I think it goes without saying that these mysterious 30 "Iowa Republican Party leaders" are not representative of the American people or even necessarily the Iowa Republican party constituency, representing less than %0.001 of them.

Back on the straw poll itself, just to add insult to injury, let's have a look at the system they're using for the polls. Pay special attention to the equipment they're using.
Next Saturday, from 10 am to 6 pm, more than 25,000 residents of the State of Iowa will arrive on the campus of Iowa State University in Ames. They will be 18 years of age or older. They will be there to choose one man from a list of eleven men as their choice to be the next President of the United States of America.

At one of 60 vote stations they will receive a paper ballot. They will pencil in an oval next to the candidate of their choice. They will enter the paper ballot into a machine that will scan the entire ballot and record the vote. After voting, each voter will place a thumb into a container of purple ink.

After scanning each ballot the machine will deposit the ballot into a “black box” within the Diebold machine. At 6 pm each machine and black box are transported to a centralized “tabulation” room. The door to the room will be closed to the public.

The ballots are not removed from their black boxes or counted. Instead, a button on the machine is pressed. In response, the machine ejects a slip of paper showing the number of votes recorded by that machine for each candidate. The results are tabulated. Someone then leaves the room and announces the results of the vote to the assembled media representatives. Each person casting a vote will have paid $35 to do so. The ten men on the list are all Republicans. The Iowa Republican Party is sponsoring the event, which is known as the Ames Straw Poll, also the Iowa Straw Poll.
For a little background on Diebold:

Diebold has a notoriously bad reputation, and the use of their systems here only increases my apprehension.


Hardy said...

What Ron Paul supporters should do then, is to have a Black ink pad so after they dip their finger in purple, then can dip it in black to show how they voted so their vote can be counted.

JStressman said...

I think that the people participating in the poll have a right to their privacy, and while they might be willing to anonymously vote, and even anonymously partake in an exit poll, I think they have the right not to have to publicly mark themselves in order to denote their support for Dr. Paul.

I think the correct course of action here is the course prescribed by "various good-government and election reform organizations and holders of $35 tickets that entitle them to vote in the Ames Straw Poll", namely:

1. From the time the voter votes to the time the results of the vote are publicly announced, all paper ballots are never out of the view of the public.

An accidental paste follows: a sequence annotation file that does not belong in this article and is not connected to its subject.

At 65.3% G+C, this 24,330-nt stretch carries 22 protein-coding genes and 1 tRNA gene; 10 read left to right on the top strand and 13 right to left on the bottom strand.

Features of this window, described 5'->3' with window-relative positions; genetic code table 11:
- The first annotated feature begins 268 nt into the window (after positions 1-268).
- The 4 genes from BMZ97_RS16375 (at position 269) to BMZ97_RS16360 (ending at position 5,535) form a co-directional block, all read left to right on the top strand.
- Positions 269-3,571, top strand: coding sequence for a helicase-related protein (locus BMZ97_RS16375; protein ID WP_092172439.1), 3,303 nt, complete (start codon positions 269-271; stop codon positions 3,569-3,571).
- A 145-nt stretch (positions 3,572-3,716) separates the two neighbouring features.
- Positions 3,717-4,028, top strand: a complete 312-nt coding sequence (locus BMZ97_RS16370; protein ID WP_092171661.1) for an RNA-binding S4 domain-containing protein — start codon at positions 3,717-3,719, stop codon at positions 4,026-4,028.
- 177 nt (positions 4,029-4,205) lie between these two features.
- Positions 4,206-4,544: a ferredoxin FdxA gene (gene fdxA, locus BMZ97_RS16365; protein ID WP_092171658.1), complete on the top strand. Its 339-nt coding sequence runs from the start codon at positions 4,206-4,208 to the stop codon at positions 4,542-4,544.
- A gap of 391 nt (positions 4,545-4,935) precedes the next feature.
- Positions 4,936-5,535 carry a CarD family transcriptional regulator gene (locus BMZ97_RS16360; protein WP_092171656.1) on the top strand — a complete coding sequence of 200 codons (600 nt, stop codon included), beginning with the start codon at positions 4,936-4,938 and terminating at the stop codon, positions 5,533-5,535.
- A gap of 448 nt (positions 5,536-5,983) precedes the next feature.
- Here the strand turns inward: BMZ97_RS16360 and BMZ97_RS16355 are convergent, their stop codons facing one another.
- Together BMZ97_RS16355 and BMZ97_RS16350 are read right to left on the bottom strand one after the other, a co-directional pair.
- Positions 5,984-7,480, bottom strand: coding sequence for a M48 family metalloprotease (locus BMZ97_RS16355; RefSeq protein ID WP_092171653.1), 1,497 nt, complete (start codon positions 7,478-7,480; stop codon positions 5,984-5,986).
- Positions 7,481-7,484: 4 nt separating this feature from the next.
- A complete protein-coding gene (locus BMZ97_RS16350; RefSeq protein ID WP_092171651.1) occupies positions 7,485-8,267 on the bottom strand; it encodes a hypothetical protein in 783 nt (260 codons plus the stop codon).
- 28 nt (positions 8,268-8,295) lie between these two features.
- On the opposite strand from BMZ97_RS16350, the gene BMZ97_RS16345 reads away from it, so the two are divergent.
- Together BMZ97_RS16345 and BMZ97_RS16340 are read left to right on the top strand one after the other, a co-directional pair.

2. Instead of being deposited into a black box, each completed paper ballot is deposited into a numbered, clear-plastic, container that is in clear public view all day. The number on the container matches a number on the machine. The numbers are 4 inches high, black on white.

3. Each candidate on the ballot has the Right to have an observer present for an inspection by the County of each container. The single inspection is scheduled to take place 9:55 am at each of the 60 vote stations.

4. Surrounding each vote station at a distance of 30 feet from the numbered clear plastic container is a rope beyond which any person can quietly stand to quietly observe the clear-plastic containers and the number of voters.

5. As the voting period ends, each ballot box is set on one of two 72” cafeteria-style tables that have been set up at each of the 60 voting stations. There, the ballots are separated and hand counted.

6. Besides two members of the staff of the County or State Board of Elections, each candidate has a Right to have a representative participate in the counting process. All county and candidate Counters must agree on the candidate allocation of each vote. Once all Counters are in agreement on the allocation of all votes, the result of the count is read aloud for public consumption.

7. The paper ballots are then returned to the numbered, clear-plastic containers, which are then transported to a central location, -- never out of view of the county and candidate observers or the general public.

8. At the central location, the containers are placed inside an area that has been roped off. Within the roped off area, chairs have been set up for the county and candidate counters.

9. As each numbered container arrives at the central location, the results of the hand-counted vote is read aloud by one of the County observers and entered into a computer for projection onto a screen in the room and for posting on the County and State websites.

10. After the results of the vote from each of the 60 vote stations is read aloud, the cumulative totals from the hand-counts are agreed to by the county and candidate Counters, read aloud and entered into the computer for projection onto the screen in the room and for posting on the County and State websites. This process is continued until the results of the vote at all 60 vote stations have been read aloud and added to the prior total.